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David Lang Feature: March 1, 2011

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On Tuesday, February 22, 2011, Artistic Director Nolan Gasser spoke with acclaimed American composer and 2008 Pulitzer Prize-winner, David Lang – whose broad compositional, advocacy, and teaching activities have made him among America’s most esteemed proponents of new music. In this wide-ranging and fascinating discussion, Mr. Lang discusses several of his many recent and forthcoming projects – including a new film score, several dance works, and fascinating new encounters with works by Thomas Tallis and Beethoven (a re-write of his opera Fidelio. Along the way, the two discuss the work that greatly impacted his life, 2007’s Little Match Girl Passion, which earned him a Grammy Award along with the Pulitzer; as well as his activities with Bang on a Can, the new music institution he co-founded in 1987, his passion for teaching young musicians, and much more. Our interview is accompanied by a special Spotlight on Bang on a Can’s record label, Cantaloupe Music, which includes a FREE DOWNLOAD to all visitors of Classical Archives, as well a David Lang Playlist, and a set of videos. Don’t miss this insightful new interview!

“My principal goal now [after the Pulitzer] is to find those projects that are going to stretch me: that are going to be fun and interesting, that are going to make me work a little bit harder, and maybe that will take me someplace I couldn’t have imagined going before.”
– David Lang

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Nolan Gasser: David Lang, welcome to Classical Archives. Let's begin by talking about some of your current activities, which I imagine are considerably more intensive and exciting following your 2008 Pulitzer Prize for Little Match Girl Passion - which we'll come back to. I see from your website that you've recently had the premiere of a new soundtrack for the film The Woodsmans, that you scored for the ensemble So Percussion; this is your second soundtrack, if I'm not mistaken.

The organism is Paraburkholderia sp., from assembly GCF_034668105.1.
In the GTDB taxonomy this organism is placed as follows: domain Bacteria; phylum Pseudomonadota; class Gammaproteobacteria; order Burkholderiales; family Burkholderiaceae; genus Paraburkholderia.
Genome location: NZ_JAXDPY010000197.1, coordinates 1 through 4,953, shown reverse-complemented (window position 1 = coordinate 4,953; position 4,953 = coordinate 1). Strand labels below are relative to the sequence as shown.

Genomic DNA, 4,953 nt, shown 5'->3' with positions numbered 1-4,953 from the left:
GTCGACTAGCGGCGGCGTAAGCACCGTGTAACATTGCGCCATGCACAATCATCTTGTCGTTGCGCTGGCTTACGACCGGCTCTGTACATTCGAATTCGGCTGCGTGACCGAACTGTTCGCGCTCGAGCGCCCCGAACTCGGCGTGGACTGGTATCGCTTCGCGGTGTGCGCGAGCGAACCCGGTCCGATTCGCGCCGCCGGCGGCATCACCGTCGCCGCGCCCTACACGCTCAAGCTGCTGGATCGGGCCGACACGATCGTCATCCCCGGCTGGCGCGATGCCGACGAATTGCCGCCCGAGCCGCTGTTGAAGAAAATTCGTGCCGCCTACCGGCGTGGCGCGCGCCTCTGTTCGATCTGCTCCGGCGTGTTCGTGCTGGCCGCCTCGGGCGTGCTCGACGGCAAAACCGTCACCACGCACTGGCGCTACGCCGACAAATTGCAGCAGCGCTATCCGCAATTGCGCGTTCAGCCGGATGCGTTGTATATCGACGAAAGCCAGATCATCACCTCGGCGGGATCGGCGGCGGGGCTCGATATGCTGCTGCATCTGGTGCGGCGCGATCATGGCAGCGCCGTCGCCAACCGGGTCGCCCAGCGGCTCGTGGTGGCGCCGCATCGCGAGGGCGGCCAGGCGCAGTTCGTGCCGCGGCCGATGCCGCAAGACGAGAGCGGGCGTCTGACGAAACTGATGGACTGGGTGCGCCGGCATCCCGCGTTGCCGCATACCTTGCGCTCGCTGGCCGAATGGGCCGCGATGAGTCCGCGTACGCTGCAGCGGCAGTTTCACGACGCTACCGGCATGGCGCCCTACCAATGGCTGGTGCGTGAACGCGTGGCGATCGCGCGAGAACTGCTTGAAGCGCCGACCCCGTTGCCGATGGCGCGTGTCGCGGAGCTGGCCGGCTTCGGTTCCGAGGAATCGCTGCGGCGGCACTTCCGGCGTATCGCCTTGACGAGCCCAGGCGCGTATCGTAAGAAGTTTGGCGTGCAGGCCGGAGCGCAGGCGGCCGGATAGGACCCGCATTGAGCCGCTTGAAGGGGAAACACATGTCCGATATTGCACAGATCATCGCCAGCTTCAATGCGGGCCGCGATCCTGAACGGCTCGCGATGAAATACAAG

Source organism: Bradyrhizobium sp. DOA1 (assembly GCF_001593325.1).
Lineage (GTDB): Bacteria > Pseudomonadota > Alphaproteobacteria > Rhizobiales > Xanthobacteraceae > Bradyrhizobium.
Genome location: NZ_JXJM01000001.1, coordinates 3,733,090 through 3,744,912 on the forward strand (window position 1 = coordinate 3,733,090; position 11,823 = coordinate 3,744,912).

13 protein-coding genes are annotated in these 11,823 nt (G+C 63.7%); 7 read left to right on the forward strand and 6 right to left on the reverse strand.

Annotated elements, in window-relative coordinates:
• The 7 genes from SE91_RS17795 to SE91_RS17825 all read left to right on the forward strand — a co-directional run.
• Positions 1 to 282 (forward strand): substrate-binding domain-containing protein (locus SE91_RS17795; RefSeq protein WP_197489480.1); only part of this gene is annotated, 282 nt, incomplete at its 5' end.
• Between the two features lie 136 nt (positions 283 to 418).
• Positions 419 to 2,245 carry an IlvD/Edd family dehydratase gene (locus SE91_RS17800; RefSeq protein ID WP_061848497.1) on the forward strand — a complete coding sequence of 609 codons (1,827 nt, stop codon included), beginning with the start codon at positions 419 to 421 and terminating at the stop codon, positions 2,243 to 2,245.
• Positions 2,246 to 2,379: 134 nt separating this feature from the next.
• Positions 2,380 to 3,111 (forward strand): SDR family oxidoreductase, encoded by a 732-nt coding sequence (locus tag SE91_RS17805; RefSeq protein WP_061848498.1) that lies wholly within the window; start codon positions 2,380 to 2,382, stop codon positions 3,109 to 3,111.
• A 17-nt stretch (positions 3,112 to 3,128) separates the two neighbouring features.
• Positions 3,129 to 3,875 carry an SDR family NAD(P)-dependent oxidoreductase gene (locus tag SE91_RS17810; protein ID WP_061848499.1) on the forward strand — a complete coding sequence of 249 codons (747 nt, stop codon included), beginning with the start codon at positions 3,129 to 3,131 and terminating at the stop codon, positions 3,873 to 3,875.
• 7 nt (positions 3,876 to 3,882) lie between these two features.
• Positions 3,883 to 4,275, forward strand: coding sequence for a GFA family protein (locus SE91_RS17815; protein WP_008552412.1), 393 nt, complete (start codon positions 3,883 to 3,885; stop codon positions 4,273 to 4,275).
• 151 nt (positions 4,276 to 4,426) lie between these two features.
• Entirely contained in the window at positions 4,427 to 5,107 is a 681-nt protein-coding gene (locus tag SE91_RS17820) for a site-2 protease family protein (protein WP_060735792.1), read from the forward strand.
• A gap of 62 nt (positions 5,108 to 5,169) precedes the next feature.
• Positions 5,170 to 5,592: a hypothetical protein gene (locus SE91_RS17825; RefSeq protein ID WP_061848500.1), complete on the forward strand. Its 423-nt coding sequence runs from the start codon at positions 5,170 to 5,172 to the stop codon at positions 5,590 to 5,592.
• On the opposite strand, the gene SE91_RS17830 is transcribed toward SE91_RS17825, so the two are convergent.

David Lang: Yes, it's the second film that I've completely scored myself.

NG: Can you tell us how this film project came about? And also: you once said that you're not really a visual person; is this perhaps starting to change now that you've scored two films?

DL: I still believe that I'm an advocate for those things that can only come through music. So, even though I've been involved with lots of visual artists, and lots of collaborative projects of a visual nature, I always feel that my job is to be the advocate for those emotional messages that can only come through music.

This film is about the lives of a family of visual artists, one of whom - the daughter - kills herself. Paradoxically, after her death, she becomes much more famous than the others still living in the family; and they suddenly become promoters of her fame, not their own. My job, I thought, was not to do something to heighten the visual aspect of it - or to even help the "movie" aspect of it; instead, I wanted the music to create an emotional under-story - about how people's emotional lives relate to one another. I wouldn't even say that I was "scoring" it; I was trying to do this separate, subversive thing underneath it - to link everyone's emotional lives together, which is the kind of information we can get from music.

NG: Right, sort of creating an emotional canvass that underlies the film… I thus take it that you didn't do such typical film scoring tasks as count out exactly how long a given scene is, and locate where particular incidents take place within it; but rather that you derived the overall emotion from a scene, and then forgot the film for a while?

DL: Yes, that's basically how I did it here. The previous score I did, (Untitled), was more of a typical "film score" - at least some of it. There would be a particular emotional change in a scene, where someone would look from one part of the room to another, and the music had to "show" how the character's emotion changed because of what he saw. In truth, I thought this was really "Hollywoody", and it was kind of difficult for me. But again, what I was trying to do was to present the emotional life that was underneath what the characters were talking about. And it meant that I didn't have to hit any exact numbers.

NG: No, sudden crescendo at 14 minutes, 32 seconds, for example?

DL: Yes - that would be so frustrating, because the composer wants the music to carry this huge emotional wave, and they give him three seconds to do it in. But this was a very different thing, the music is much more relaxed, and much more "moody".

NG: There are a growing number of "classical" composers - yourself, John Corigliano, Philip Glass, among others - who write concert works, but who are also finding the medium of film to be attractive. What's nice, I imagine, is that the director already knows your music and your style, so he's not trying to impose, as a typical Hollywood director might, by saying, "Here's what I want: this part should sound like a big John Williams / Star Wars passage"; but instead, saying, "You do your thing - that's why I hired you."